There is a long history of African-American women creating sophisticated, narrative-driven quilts. Harriet Powers, who was born in 1837 into slavery in Clarke County, Georgia, is acknowledged as one of the earliest creators of storytelling quilts. She began creating quilts after she was emancipated from slavery. Her two surviving quilts are “The Bible Quilt” (1886), and “The Pictorial Quilt” (1898). The former quilt was exhibited at the Athens, Georgia Cotton Fair of 1886. She employed appliqué techniques and storytelling often found in the textiles of Western Africa. While these textiles had typically been created by men, when the tradition came to the U.S., it was carried on primarily by Black women creators. Powers' work has been compared to textiles in Dahomey, West Africa.
Credit: Guggenheim Museum and Faith Ringgold
Moreover, Faith Ringgold's contribution to the elevation of quilts has to be acknowledged. Ringgold, who is in her nineties, recently had her first New York retrospective at the New Museum. Ringgold was born in Harlem, NY and her quilts were integral to re-interpreting quilts from a Southern-based, utilitarian item to a narrative-driven artform capable of portraying the experiences of Black Americans. Arguably, her most famous quilt is "Woman on a Bridge #1 of 5: Tar Beach" (1988), which is part of the Guggenheim Museum's permanent collection. The story is set on a Harlem rooftop on a hot summer night and depicts the fantasies of the narrator, Cassie Louise Lightfoot who is flying over the George Washington Bridge.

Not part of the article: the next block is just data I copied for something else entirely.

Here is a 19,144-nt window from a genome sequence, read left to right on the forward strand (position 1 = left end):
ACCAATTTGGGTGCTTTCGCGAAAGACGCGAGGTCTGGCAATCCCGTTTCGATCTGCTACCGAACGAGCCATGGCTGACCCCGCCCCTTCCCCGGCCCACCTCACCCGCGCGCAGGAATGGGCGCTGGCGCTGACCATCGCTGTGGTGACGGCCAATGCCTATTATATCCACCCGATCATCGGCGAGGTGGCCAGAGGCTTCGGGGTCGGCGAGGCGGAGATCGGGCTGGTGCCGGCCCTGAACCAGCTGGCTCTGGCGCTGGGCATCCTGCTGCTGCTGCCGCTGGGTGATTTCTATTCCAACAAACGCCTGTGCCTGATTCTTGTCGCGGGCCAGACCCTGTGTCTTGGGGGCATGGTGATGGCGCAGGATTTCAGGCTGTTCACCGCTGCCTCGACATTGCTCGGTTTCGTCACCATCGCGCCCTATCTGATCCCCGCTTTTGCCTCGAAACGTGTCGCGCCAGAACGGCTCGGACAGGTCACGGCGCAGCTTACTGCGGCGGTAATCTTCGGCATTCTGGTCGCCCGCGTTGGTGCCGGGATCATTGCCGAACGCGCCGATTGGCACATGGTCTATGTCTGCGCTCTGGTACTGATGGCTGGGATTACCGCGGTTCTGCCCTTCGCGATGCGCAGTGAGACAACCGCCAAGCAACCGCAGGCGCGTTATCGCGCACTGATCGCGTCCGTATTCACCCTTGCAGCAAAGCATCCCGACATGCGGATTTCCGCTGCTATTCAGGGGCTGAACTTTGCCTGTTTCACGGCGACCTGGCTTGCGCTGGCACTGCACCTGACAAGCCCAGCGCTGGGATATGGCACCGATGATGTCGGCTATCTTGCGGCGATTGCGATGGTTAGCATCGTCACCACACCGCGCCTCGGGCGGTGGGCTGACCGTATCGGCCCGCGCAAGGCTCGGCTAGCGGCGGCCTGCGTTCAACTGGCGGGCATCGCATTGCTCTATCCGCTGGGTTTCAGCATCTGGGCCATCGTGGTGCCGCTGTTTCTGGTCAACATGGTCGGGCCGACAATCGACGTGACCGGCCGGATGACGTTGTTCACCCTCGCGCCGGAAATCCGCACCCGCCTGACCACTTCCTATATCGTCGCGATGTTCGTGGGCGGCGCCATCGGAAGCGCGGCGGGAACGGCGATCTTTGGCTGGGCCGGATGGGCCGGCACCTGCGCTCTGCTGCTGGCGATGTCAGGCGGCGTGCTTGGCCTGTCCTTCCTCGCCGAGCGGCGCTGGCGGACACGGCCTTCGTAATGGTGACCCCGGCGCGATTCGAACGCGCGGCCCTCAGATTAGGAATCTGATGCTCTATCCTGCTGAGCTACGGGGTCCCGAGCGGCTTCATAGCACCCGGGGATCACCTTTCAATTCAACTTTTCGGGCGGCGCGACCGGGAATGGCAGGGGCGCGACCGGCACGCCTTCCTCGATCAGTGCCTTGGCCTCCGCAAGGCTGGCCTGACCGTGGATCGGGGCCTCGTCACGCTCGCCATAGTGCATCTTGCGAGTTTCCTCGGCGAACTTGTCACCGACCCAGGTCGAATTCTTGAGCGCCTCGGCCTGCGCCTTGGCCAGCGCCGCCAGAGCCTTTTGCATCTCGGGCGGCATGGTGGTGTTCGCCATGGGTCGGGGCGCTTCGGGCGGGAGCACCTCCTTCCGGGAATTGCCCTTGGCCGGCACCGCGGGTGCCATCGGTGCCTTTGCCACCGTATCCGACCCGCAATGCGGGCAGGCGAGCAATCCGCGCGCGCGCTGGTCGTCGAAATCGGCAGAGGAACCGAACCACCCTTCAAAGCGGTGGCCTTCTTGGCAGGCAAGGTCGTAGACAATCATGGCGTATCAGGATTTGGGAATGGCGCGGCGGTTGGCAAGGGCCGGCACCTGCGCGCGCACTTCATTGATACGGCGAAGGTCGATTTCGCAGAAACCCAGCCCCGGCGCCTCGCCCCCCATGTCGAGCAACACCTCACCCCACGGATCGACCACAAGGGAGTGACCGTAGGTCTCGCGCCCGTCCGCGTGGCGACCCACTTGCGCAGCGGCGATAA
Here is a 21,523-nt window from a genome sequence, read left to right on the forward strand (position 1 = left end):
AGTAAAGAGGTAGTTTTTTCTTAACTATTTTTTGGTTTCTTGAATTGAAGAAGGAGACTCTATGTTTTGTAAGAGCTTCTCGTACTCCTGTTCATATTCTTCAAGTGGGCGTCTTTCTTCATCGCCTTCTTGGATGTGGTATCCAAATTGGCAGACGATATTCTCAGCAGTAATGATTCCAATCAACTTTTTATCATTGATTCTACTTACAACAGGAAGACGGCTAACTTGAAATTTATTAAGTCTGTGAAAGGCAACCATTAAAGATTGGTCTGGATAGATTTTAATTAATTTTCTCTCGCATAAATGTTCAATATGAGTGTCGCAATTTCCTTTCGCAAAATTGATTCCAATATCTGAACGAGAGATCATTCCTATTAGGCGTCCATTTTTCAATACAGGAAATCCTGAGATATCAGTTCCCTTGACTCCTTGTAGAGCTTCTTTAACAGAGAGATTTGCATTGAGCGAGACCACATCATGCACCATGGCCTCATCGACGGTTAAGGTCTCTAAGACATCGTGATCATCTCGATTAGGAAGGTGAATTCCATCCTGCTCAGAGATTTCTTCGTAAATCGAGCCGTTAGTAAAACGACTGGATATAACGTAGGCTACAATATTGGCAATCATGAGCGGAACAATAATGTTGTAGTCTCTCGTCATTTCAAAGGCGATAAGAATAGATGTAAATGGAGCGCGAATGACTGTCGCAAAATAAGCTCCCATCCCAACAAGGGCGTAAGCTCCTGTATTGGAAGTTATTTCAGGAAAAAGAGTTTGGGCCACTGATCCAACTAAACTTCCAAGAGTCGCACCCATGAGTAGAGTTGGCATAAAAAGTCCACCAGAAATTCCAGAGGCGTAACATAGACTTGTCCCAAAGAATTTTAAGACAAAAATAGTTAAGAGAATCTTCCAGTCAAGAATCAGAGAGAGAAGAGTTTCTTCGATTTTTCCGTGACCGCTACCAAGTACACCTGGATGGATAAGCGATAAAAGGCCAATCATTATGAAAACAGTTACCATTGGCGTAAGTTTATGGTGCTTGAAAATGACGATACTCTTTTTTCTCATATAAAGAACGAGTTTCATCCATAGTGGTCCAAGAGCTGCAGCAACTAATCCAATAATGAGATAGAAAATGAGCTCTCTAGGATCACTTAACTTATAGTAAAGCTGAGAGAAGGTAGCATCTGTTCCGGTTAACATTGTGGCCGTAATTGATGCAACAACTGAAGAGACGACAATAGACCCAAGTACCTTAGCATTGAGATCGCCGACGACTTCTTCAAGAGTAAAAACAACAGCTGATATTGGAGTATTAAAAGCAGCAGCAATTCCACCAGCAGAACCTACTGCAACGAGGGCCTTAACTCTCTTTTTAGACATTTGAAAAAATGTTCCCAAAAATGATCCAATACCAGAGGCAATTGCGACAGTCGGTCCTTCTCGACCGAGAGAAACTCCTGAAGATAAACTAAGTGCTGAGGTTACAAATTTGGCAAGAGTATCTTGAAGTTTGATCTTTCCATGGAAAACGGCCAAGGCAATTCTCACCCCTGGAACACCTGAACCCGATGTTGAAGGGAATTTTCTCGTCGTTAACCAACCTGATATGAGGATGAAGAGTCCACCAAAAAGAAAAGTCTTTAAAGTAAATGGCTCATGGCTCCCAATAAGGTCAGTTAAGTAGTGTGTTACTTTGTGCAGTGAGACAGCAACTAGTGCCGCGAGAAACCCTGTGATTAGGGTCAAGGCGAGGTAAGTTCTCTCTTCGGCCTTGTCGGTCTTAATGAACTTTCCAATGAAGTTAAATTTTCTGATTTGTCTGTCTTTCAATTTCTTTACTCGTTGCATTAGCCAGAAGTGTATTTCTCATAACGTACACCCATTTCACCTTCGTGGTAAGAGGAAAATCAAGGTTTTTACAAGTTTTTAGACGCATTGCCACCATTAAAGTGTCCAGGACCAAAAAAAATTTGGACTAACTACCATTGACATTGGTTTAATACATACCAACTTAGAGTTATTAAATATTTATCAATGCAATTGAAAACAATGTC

Earlier this year, on the Studio Noize podcast, Stephens said, “I say this all the time. It’s stories that live inside me and they don’t all belong to me.” As a seasoned artist, Stephens brings something to her practice that a 25-year-old can't; it's a perspective developed over time. In this respect, Stephens has taken on the role of a griot of sorts by collecting stories and creating quilts that pass down the history of her community. Her work is personal and reflects the people she's known and loved throughout her life. More than just recording the facts about African Americans, Stephens’ vibrant quilts consistently capture the soul of Black folks.
During her podcast interview, Stephen said, "You know, I'm always trying to say a prayer, a kind word, support, and promote. That's why I'm a little shepherd girl.” It is this visceral aspect of her quilts that separates Stephens from other artists and is responsible for her success.